SAMANTHA Cameron has certainly notched up a first. She is the only Conservative woman to have achieved the elusive status of being fashionable.
It is hard to imagine any other woman associated with the Tories being pictured, as she was, in the front row of the designer shows at the recent London Fashion Week.
That she has been embraced by the editors of women's magazines, hailed as a style icon and welcomed into the fashion fold is in part a function of her job as a design director for the luxury stationers and now handbag designers Smythsons.
But it's more than that. Exposure in the press since her husband became Tory leader has revealed a woman with a natural sense of style that other women combining careers and motherhood admire and aspire to. She seems effortlessly elegant, quietly casual, and a naturally attractive woman a world away from the helmet hairdos and power suits that have made up the staple look of Conservative womanhood since Margaret Thatcher's leadership.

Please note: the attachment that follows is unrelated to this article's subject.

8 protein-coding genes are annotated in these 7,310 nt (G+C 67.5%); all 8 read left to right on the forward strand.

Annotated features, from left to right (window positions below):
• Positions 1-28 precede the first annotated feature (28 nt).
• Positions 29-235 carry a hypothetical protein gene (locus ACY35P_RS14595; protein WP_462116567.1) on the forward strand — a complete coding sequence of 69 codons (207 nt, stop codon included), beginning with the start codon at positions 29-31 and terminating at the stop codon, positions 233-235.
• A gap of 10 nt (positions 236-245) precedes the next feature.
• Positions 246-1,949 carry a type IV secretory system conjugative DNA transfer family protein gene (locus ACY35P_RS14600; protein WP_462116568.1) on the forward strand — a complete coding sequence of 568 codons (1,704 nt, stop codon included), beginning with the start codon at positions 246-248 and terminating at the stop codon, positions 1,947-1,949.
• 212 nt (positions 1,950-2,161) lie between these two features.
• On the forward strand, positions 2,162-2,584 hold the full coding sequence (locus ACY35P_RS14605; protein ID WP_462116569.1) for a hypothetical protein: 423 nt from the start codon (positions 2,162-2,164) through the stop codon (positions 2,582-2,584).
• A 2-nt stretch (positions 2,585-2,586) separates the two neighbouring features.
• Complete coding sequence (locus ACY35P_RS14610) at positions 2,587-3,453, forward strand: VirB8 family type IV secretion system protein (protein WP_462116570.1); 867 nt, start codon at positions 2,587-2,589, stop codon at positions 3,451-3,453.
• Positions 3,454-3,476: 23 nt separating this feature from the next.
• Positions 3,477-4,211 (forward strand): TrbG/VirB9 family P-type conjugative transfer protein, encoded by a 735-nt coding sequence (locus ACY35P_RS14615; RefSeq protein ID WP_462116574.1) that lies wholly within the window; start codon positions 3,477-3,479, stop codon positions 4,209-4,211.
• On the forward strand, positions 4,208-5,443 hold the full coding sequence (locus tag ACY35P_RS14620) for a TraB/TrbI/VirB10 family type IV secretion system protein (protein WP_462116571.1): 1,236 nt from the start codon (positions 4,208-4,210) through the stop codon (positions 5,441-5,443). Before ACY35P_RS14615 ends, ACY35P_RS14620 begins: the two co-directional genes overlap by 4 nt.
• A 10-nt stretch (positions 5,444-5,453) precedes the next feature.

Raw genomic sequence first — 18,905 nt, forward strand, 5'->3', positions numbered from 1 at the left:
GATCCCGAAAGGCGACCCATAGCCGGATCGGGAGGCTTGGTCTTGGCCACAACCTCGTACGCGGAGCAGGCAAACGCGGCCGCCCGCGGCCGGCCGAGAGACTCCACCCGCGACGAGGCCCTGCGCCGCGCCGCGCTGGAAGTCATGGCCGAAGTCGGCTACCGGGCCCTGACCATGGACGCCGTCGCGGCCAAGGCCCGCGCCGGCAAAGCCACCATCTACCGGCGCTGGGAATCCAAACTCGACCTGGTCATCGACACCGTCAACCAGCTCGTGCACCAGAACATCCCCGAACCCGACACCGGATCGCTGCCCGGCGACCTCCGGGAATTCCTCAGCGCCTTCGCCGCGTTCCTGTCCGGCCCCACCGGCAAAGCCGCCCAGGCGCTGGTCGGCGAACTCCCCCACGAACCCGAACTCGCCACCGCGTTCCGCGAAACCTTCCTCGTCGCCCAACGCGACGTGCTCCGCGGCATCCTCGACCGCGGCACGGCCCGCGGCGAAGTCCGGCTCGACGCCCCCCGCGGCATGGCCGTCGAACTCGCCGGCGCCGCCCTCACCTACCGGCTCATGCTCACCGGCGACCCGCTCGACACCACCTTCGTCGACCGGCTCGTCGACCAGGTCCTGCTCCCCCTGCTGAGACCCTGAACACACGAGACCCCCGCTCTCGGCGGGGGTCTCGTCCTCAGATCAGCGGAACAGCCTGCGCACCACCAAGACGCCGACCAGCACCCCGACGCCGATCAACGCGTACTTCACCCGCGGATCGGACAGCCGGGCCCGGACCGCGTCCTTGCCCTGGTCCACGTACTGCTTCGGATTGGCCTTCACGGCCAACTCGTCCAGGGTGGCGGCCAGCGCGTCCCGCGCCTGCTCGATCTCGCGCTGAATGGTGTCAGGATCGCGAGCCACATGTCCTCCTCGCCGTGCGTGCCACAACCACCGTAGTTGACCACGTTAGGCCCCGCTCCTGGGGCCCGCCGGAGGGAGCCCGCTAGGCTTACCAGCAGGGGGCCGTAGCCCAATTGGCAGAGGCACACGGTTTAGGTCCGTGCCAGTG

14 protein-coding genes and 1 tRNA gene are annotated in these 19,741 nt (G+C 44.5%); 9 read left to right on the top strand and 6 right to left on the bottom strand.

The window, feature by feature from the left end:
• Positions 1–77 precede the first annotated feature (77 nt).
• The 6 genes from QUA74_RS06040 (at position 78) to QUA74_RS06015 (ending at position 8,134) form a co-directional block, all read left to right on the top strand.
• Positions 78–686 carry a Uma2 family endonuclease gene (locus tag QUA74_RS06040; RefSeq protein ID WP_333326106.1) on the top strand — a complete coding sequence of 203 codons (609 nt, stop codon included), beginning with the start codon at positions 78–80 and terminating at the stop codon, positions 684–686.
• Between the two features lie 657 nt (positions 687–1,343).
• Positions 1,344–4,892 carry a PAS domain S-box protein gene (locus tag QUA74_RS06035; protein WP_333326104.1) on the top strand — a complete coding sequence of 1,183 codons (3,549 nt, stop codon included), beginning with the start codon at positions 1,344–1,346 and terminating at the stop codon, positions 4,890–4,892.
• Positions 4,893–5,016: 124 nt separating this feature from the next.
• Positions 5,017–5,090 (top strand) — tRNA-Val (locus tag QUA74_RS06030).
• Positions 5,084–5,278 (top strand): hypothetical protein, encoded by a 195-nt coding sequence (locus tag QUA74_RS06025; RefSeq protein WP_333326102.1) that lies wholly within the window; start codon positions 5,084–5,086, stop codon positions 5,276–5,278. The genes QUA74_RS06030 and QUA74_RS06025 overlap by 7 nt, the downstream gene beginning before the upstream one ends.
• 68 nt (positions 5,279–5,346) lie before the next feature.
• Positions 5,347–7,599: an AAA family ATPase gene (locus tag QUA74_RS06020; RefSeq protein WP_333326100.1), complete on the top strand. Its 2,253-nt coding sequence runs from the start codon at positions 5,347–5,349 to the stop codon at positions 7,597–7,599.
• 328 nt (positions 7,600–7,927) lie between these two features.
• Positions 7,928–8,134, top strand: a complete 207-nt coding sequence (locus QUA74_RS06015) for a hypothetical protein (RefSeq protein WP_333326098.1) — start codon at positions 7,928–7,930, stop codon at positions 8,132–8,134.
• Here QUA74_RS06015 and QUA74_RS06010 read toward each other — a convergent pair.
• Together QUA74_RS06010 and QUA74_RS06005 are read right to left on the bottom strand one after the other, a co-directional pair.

It is not hard to see why Conservative image-makers consider Samantha Cameron a great asset. According to the polls, David Cameron has always been rather more popular than his party, and his personal appeal, very much based on being a strong family man, is enhanced by the presence of Samantha.
Their marriage seems strong and devoted, a model for conventional Tory supporters, yet also thoroughly modern, with each partner having a demanding career to balance with home life.
Anyone who might have dismissed Samantha Cameron as a pretty but privileged blue-blood (her lineage is rather more aristocratic than David's) with no sense of the real world would have had to reconsider when the Camerons' severely disabled son, Ivan, died so young last year.
To have managed a demanding life while Ivan needed constant care must have been hard enough and then having to appear in public composed while still grieving must have won her admiration as well as sympathy.
So, as a person Samantha Cameron reflects well on her husband and his party. But more than that, she embodies the values Conservative modernisers would like voters to associate with their rebranded party.
In a sense, David Cameron's purpose has been to transform his party with a make-over so that its new persona is something like that of his wife's and so that women like her, all over the country, would feel comfortable about voting Conservative again.
• Jo-Anne Nadler is a former senior press officer for the Conservative Party. She is author of Too Nice to be a Tory and the biography of William Hague.